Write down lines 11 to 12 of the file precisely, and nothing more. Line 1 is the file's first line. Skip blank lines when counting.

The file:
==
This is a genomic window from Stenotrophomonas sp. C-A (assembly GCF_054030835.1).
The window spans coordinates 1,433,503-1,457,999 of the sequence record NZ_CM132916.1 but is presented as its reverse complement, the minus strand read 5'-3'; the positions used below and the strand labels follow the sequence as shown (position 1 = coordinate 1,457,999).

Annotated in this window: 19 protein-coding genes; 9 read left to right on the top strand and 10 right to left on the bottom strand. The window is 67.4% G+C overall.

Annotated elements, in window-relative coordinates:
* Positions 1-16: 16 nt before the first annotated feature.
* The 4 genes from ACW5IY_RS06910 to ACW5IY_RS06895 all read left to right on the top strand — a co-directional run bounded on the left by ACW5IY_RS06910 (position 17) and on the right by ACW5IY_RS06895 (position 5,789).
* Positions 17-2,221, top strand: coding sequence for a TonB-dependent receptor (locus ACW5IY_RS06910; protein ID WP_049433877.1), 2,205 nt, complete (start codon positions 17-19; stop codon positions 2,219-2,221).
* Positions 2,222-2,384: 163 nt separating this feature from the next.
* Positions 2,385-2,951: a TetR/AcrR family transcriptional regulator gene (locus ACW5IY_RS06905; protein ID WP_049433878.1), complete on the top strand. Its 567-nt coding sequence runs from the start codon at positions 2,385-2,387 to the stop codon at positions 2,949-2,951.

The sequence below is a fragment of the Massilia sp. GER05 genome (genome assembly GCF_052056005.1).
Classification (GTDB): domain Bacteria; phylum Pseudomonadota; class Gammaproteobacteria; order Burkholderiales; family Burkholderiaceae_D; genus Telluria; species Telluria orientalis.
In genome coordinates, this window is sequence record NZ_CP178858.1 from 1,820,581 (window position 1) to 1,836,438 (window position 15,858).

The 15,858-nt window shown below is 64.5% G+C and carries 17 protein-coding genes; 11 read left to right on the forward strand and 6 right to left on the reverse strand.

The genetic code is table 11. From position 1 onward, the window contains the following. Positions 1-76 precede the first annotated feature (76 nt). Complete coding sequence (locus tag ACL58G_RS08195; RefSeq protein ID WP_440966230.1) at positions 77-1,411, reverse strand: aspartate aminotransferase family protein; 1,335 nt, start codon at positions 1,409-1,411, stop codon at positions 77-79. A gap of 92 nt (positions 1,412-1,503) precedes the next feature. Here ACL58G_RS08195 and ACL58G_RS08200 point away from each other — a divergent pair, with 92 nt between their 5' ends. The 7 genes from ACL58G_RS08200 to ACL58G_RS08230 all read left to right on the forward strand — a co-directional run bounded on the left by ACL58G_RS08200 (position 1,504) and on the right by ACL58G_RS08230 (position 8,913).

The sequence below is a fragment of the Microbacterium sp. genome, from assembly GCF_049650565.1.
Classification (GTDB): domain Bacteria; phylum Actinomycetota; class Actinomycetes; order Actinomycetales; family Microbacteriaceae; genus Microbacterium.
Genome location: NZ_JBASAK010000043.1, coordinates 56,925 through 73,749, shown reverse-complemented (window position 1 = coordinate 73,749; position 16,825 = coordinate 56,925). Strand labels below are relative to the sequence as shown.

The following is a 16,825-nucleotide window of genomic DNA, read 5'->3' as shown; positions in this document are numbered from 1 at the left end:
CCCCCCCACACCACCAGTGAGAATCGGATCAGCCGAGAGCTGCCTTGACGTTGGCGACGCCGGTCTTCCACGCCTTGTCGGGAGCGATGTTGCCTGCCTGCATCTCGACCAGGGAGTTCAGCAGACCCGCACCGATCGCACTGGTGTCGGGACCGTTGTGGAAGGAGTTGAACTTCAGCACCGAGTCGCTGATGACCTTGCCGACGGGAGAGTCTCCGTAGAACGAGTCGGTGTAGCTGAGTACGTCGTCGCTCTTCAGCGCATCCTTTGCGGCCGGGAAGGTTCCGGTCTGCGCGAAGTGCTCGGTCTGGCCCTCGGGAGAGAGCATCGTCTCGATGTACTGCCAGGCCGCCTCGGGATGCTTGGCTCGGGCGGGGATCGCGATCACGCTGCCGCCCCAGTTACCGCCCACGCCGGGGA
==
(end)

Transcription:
Classification (GTDB): domain Bacteria; phylum Pseudomonadota; class Gammaproteobacteria; order Burkholderiales; family Burkholderiaceae_D; genus Telluria; species Telluria orientalis.
In genome coordinates, this window is sequence record NZ_CP178858.1 from 1,820,581 (window position 1) to 1,836,438 (window position 15,858).